Bike & Hike / Birding / Everglades / Southeast Florida

Now’s the best time to take Florida’s best bike trail through the Everglades


At Shark Valley in early January, this pair were so close, you had to walk to the other side of the paved path to avoid crowding them. (Never crowd a Mama Gator!) There were six oher young gators in the grass around Big Mama.

At Shark Valley in early January, this pair were so close, you had to walk to the other side of the paved path to avoid crowding them. (Never crowd a Mama Gator!) There were six other young gators in the grass around Big Mama.

Shark Valley bike trail is full of wildlife in dry season

Egret at Everglades National Park at Shark Valley

Everglades Shark Valley: Birds are abundant and let visitors get quite close; photographers love it.

Everglades National Park Shark Valley

Alligators along the Everglades Shark Valley path are a common sight

Shark Valley, the entrance to Everglades National Park off the Tamiami Trail directly west of Miami, is such a reliably wonderful outing that it’s one of my favorite places to take visitors.

It offers what I contend is the best bike trail in South Florida: A smooth 15-mile paved loop trail through Everglades National Park with no traffic. (A tram travels the same road, but it  will pass you three or four times in an afternoon’s ride.)

Shark Valley bicycle trail by tiswango via Flickr

A bicyclist gets perhaps a little too close to a gator on the Shark Valley path through Everglades National Park.

On this trail, in winter you WILL see alligators. In fact, you may have to steer your bike around them and you will lose track of how many you spot. Wading birds are abundant. I’ve even seen two otters scampering along the waterway, just a dozen steps from the parking lot. The animals here seem accustomed to being watched and allow visitors to observe up close. There are no fences dividing you from them.

Because of its length, the Shark Valley bike trail offers vast open spaces and a chance to get away from people while its smooth surface  makes for carefree pedaling.

The same path makes a great walk, too. The advantage to walking is the slow pace allows you to notice the abundant wildlife.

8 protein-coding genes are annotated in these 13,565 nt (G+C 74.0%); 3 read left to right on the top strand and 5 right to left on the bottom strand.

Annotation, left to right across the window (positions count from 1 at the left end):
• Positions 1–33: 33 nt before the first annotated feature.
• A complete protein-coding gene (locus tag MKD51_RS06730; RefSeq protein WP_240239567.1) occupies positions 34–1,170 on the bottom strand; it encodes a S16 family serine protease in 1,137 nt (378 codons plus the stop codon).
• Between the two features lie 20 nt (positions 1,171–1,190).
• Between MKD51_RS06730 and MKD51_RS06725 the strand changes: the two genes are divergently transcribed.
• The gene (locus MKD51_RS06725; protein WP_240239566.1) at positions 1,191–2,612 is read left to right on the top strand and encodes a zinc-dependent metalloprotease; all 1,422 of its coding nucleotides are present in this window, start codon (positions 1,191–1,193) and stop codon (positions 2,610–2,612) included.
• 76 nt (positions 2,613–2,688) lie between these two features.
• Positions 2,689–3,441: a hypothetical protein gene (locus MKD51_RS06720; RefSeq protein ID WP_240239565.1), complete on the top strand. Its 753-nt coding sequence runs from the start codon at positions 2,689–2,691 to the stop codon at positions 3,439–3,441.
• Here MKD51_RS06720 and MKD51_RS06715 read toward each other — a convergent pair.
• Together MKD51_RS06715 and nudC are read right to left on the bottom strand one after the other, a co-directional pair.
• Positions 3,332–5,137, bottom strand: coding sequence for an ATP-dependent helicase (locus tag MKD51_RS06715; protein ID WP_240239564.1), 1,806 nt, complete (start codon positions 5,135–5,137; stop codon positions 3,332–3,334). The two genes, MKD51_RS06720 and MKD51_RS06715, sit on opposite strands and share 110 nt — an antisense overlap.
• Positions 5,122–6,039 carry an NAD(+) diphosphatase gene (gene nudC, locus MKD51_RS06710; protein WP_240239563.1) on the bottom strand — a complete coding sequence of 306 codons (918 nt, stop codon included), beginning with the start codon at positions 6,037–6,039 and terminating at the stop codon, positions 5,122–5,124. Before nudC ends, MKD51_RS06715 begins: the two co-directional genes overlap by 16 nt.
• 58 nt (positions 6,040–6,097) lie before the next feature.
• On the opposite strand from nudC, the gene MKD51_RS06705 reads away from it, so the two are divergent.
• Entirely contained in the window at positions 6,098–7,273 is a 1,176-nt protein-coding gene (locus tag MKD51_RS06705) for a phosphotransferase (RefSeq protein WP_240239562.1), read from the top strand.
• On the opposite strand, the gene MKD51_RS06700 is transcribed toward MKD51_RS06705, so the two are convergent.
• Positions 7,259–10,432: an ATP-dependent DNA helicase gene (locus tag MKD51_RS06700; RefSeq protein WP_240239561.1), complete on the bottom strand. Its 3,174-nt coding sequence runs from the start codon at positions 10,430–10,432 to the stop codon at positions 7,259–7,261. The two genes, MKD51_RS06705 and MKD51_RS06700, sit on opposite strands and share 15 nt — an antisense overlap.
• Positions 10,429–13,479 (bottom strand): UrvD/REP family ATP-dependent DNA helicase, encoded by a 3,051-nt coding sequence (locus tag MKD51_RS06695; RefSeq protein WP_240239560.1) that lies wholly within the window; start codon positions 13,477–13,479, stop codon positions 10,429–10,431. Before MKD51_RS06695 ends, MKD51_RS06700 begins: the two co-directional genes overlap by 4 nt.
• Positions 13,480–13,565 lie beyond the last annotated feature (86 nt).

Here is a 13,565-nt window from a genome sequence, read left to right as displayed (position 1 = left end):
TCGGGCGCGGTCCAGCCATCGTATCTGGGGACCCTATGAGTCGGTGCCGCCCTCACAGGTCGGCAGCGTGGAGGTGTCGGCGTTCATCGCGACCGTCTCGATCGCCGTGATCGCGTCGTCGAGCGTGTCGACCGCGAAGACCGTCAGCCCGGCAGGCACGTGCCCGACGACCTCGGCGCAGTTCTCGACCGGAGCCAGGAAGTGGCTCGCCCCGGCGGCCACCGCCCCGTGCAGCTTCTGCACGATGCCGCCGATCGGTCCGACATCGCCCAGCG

On a visit during a busy winter holiday week, for example, we explored on foot. We were lucky enough to see  a mother alligator in the brush just off the path surrounded by more than a dozen babies. One sat on her head; others crawled on her back. We could hear their little squeaking “Mama!” noises and watch the whole scene, which took place not 15 feet away from us. After 30 years in South Florida and uncountable Everglades National Park outings, this was a first for me.

I also recommend Shark Valley for families with small children and older adults, because the tram ride is an excellent way to experience the Everglades for those who can’t pedal or walk great distance. The staff and volunteers who narrate the Shark Valley tram tour are passionate about the place and first-time visitors, in particular, come away informed and impressed.

The 15-mile road was built by an oil company that hoped to drill here. (Happily, they’re gone and the road remains for recreational use only.) At the half-way point, an observation tower overlooks a gator hole, reliably filled with gators during the dry season.

November through April are the best times to visit Everglades National Park, and Shark Valley is no exception. Dry conditions result in animals gathering around the remaining water, so wildlife viewing is better. Mosquitoes can be bad in the summer and there is little shade at Shark Valley.

Observation tower at Shark Valley, Everglades National Park

The observation tower at Shark Valley in Everglades National Park.

Whenever I go here, I am impressed with how many international travelers are present. Sometimes I think those who come from afar are more appreciative of the Everglades than those who live nearby.

A few tips to help you plan your visit to Shark Valley: